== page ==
Seth Onyango @SethManex
Loyalty pays — and Nairobi Governor Mike Sonko Mbuvi’s loyalty to controversy has propelled him to the apex of the Capital City’s political leadership.
His latest decision to nominate controversial lawyer Miguna Miguna, an acerbic Jubilee administration critic, as his deputy after the exit of Polycap Igathe, a technocrat, has stirred up a hornet’s nest in the ruling party led by President Uhuru Kenyatta.
And the decision is true to character for an outspoken man whose public life is synonymous with controversy, usually delivered with all manner of theatrics.
It appears not even his love for Italian suits and a plum position as the chief executive of Nairobi, East and Central Africa’s economic powerhouse, has mellowed his appetite for melodrama.
Paradoxically, his unconventional brand of politics has distanced him from political rivals — and in his words detractors but also put him at the centre of constant media attention.
How he manages to maintain his political base of ‘hustlers’ and attract adequate press coverage to sustain his narrative baffles many.
Nonetheless, one thing political pundits agree on is that, even if you wanted to, you cannot ignore Sonko.In less than two weeks, Sonko has been embroiled in drama that have left tongues wagging.
Last Saturday, the governor clashed with Environment Cabinet secretary Keriako Tobiko at a tree planting function attended by the President and his deputy William Ruto.
Drama ensued after Sonko, who had been scheduled to speak at the event, was skipped during the launch of the National Tree Planting Day.
In an apparent effort to stamp his authority, the governor shot up and took over a microphone as Ruto was about to speak, and maintained that he would not allow people to humiliate him
“Rais haja-disband county government…Hii mambo ya kudharau county government muwache. (The President has not disbanded the county of Nairobi….Stop this habit of disrespecting county governments),” he said in a bid to tell off Tobiko.
On Wednesday, Sonko stood aside as the President greeted dignitaries that had lined up to received him when the Head of State arrived for a memorial service for victims of Solai dam tragedy in Nakuru county.
But Sonko’s vexing, provoking and battering political theatrics exceed simple name-calling, having in the past performed a number of stunts to undermine the established order.
Last week, Sonko stormed Central Police Station, Nairobi, and made frantic, but futile, efforts to secure the release of his friend, East African Legislative Assembly (Eala) MP Simon Mbugua after his arrest.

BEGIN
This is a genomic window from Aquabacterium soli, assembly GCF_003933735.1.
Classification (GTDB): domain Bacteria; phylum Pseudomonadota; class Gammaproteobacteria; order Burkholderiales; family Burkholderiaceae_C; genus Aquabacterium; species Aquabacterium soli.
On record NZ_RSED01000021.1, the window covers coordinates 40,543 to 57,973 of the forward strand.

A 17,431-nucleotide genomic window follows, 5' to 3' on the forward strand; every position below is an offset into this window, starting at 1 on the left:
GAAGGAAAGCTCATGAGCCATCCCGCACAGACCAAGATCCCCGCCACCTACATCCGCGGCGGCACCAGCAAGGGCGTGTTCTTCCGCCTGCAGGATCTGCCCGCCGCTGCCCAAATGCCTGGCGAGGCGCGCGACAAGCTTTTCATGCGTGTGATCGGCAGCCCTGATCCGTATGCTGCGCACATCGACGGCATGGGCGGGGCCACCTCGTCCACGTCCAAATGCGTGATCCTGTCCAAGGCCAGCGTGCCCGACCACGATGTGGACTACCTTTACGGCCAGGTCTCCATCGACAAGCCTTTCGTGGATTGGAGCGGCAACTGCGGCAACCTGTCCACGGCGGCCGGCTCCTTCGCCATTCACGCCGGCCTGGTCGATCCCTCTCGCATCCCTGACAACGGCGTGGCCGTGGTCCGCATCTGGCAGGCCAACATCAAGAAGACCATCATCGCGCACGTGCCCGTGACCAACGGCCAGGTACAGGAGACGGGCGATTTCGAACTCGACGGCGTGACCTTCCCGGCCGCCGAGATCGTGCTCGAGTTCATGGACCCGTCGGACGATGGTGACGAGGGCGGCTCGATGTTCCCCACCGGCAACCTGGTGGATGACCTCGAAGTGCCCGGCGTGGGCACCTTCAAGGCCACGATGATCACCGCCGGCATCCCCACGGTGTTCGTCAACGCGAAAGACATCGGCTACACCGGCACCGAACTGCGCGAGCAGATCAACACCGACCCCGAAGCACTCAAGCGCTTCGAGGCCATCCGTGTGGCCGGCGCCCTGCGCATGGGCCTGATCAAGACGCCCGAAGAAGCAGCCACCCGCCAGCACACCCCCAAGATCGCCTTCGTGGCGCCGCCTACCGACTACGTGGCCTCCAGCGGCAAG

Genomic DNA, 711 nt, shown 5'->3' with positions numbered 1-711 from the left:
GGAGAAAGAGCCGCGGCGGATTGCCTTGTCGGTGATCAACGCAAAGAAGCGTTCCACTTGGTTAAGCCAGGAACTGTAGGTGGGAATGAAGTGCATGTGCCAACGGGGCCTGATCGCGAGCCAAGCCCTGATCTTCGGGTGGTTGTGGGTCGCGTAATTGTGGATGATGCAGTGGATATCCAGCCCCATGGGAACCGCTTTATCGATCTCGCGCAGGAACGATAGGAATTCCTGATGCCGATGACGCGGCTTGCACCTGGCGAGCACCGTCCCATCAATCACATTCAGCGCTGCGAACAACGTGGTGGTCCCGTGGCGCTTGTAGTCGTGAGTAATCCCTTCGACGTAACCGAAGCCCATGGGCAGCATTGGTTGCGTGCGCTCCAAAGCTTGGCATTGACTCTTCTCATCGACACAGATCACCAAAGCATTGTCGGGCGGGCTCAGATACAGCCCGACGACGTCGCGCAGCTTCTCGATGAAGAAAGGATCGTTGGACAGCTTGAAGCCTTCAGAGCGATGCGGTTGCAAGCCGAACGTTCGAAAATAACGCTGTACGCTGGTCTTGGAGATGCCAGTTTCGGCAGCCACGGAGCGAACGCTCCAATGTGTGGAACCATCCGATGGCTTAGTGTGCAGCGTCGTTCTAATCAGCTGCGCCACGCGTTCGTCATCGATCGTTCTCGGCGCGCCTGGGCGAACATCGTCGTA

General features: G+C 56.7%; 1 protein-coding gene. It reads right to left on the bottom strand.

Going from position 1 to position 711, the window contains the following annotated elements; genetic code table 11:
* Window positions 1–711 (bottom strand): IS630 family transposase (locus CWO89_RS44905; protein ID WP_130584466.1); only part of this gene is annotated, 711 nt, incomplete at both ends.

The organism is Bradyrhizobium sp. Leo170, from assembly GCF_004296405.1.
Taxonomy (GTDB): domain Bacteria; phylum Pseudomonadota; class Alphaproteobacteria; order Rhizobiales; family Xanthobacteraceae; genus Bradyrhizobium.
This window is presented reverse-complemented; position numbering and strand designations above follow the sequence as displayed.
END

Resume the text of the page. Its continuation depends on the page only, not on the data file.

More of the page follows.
A standoff ensued when police turned a deaf ear on Sonko who was demanding the release of the controversial legislator and three accomplices charged with robbery with violence. The governor threw tantrums in a desperate bid to catch the attention of the officers in charge who kept mum.
Sonko who got frustrated by the minute decided to call top government officials including Uhuru on loud speaker but no one picked.
In 2014, Sonko pulled a similar stunt successfully when he called the Head of State and asked him to order a stop to demolition of Winners Chapel in South B.
Sonko, then a flamboyant senator, defined by his golden jewellery, put Uhuru on loud speaker before hundreds of residents. Unaware that Sonko had put him on loud speaker, Uhuru replied “Ok, let me deal with it right now”.
The governor has also engaged in dangerous gimmicks including punching a wall and hurting himself to defend his ‘people.’
In 2014, photos of Sonko emerged leading a demonstration in The Hague to protest what he called harassment of Uhuru by the International Criminal Court (ICC) at The Hague.
At the height of the electioneering period last year, the governor was accused of pouring raw sewer on the ground where Nasa leader Raila Odinga was due to take oath as the ‘people’s president’.
Sonko had also pulled a similar antic at the burial of husband to former Kathiani MP Wavinya Ndeti after declaring himself the acting president of Kenya.
Then a senator, he declared that he was the acting President since both Uhuru and his deputy were absent during the event.
Even as the governor is embroiled in controversy, City dwellers are grappling with poor service delivery under his leadership.
Just recently, the media has been highlighting a series of stories on the desperate state of Nairobi, riddled with huge potholes, heaps of uncollected garbage, an increase in street beggars and urchins that pose a security risk.
The sorry state of the City has even attracted the attention of the President who has been categorical that Sonko has to step up in delivering the city from its desolate state.
In his defence, Sonko claims he inherited the mess from former governor Evans Kidero.